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From the Academy Standards of Professional Performance| Volume 114, ISSUE 7, P1104-1112.e21, July 2014

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Academy of Nutrition and Dietetics: Revised 2014 Standards of Professional Performance for Registered Dietitian Nutritionists in Management of Food and Nutrition Systems

      Abstract

      Management in food and nutrition systems is presented with an ever-challenging tension between effective utilization of manpower resources, mechanical equipment, financial management, material production, and time constraints to produce optimal products. Management drives opportunities for personal development for multiple levels of its employee workforce. Given an increasing need to deliver high-quality food and services to satisfied customers, the Management in Food and Nutrition Systems Dietetic Practice Group, with guidance from the Academy of Nutrition and Dietetics Quality Management Committee, has developed the Revised 2014 Standards of Professional Performance, which replace the 2009 Standards, as a tool for registered dietitian nutritionists working in food and nutrition systems management within health care and non−health care organizations. These Standards of Professional Performance consist of six domains of professionalism: Quality in Practice, Competence and Accountability, Provision of Services, Application of Research, Communication and Application of Knowledge, and Utilization and Management of Resources. Within each standard, specific indicators provide measurable action statements that illustrate how strong communication skills, attention to customer satisfaction, use of various resources, and application of personnel management principles can be applied to practice. The indicators describe three skill levels (ie, competent, proficient, and expert) for registered dietitian nutritionists managing food and nutrition systems.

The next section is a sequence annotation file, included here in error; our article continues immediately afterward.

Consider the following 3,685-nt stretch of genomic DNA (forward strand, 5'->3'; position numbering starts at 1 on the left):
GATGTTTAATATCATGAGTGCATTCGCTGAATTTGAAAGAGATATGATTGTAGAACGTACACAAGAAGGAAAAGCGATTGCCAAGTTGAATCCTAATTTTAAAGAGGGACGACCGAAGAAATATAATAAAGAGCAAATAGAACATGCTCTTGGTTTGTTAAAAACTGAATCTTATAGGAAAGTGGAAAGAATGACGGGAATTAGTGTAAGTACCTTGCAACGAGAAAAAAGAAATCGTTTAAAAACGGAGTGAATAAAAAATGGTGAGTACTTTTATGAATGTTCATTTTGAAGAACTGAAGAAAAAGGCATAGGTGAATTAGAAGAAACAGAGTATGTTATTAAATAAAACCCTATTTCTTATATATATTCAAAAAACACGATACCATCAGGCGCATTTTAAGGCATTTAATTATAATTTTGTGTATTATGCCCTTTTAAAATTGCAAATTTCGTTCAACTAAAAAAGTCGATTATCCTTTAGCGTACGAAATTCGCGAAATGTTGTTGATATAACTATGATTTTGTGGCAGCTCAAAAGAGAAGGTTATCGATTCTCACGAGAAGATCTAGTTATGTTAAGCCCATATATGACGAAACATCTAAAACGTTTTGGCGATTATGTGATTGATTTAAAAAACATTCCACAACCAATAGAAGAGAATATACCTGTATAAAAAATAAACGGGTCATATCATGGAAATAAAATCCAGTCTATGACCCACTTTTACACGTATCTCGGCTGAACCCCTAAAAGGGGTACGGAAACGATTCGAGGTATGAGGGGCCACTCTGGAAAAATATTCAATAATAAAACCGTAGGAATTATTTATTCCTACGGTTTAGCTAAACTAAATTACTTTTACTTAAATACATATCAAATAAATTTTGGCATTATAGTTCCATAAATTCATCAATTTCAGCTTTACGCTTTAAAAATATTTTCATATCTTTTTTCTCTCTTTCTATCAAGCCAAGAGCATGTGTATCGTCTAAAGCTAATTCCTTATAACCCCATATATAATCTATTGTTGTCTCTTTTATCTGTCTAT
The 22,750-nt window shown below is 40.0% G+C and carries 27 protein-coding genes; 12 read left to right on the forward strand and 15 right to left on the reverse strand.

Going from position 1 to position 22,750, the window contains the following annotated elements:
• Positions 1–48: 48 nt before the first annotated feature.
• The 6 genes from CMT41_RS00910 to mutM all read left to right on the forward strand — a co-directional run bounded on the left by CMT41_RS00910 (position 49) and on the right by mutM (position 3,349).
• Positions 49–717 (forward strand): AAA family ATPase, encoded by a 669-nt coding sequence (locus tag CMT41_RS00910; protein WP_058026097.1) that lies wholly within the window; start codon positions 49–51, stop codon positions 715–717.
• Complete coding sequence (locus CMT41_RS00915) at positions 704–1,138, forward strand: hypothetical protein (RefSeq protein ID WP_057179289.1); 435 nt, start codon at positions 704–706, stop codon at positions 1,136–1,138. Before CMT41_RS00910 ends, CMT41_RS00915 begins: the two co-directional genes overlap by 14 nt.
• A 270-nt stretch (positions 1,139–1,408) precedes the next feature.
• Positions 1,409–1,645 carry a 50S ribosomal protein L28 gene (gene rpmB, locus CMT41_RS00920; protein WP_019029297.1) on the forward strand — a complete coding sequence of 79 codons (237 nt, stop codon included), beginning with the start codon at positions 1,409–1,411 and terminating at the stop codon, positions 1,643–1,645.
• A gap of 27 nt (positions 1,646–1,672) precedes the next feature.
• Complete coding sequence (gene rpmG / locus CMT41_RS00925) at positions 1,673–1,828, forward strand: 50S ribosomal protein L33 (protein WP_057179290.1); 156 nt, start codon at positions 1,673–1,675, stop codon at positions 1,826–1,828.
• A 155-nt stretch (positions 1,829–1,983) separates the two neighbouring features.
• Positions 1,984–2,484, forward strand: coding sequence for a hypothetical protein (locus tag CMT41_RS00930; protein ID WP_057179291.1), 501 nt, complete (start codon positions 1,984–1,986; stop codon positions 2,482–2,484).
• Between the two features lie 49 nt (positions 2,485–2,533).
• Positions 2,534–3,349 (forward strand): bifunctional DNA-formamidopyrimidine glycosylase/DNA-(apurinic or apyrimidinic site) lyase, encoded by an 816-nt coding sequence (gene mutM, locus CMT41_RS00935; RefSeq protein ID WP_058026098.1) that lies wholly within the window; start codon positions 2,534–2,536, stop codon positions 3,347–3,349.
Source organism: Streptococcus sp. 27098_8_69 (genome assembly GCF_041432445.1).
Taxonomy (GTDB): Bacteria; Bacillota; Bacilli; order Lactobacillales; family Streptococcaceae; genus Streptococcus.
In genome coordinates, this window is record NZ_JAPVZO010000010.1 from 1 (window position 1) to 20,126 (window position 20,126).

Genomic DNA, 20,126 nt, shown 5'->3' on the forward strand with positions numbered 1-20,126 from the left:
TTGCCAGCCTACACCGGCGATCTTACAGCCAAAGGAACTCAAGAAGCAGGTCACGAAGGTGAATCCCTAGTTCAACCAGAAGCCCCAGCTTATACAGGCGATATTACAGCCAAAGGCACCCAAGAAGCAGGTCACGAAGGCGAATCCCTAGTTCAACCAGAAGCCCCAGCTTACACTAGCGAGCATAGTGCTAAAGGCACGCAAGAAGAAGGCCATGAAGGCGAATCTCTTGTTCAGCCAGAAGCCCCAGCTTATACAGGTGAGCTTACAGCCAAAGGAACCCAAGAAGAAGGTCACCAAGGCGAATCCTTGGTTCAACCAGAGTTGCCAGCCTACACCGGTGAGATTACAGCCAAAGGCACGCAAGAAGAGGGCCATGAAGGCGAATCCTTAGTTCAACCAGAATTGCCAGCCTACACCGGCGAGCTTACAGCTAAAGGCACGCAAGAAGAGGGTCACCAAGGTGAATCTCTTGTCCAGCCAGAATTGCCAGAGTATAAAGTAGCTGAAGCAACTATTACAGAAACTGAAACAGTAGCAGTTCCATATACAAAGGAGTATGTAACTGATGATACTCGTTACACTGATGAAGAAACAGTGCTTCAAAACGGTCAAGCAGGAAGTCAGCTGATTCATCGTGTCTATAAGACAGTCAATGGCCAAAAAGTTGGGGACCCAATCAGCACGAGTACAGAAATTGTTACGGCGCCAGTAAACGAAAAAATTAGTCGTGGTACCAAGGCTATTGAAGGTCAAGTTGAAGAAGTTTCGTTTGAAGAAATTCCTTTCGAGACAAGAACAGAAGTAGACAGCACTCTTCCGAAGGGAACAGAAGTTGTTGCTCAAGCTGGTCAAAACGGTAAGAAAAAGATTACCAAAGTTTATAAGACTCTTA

Editor's note: Figure 1 that accompanies this article is available online at www.andjrnl.org.
      The Management in Food and Nutrition Systems Dietetic Practice Group of the Academy of Nutrition and Dietetics (Academy), under the guidance of the Academy Quality Management Committee, has revised the Standards of Professional Performance (SOPP) for Registered Dietitians in Management of Food and Nutrition Systems,
      • Puckett R.P.
      • Barkley W.
      • Dixon G.
      • et al.
      American Dietetic Association Standards of Professional Performance for Registered Dietitians (Generalist and Advanced) in Management of Food and Nutrition Systems.
      originally published in 2009. The revised document, the Academy of Nutrition and Dietetics: Revised 2014 Standards of Professional Performance for Registered Dietitian Nutritionists (Competent, Proficient, and Expert) in Management of Food and Nutrition Systems, reflect advances in management of food and nutrition systems practice during the past 5 years and replace the 2009 Standards. These documents build on the Academy of Nutrition and Dietetics Revised 2012 SOP in Nutrition Care (SOP) and SOPP for RDs.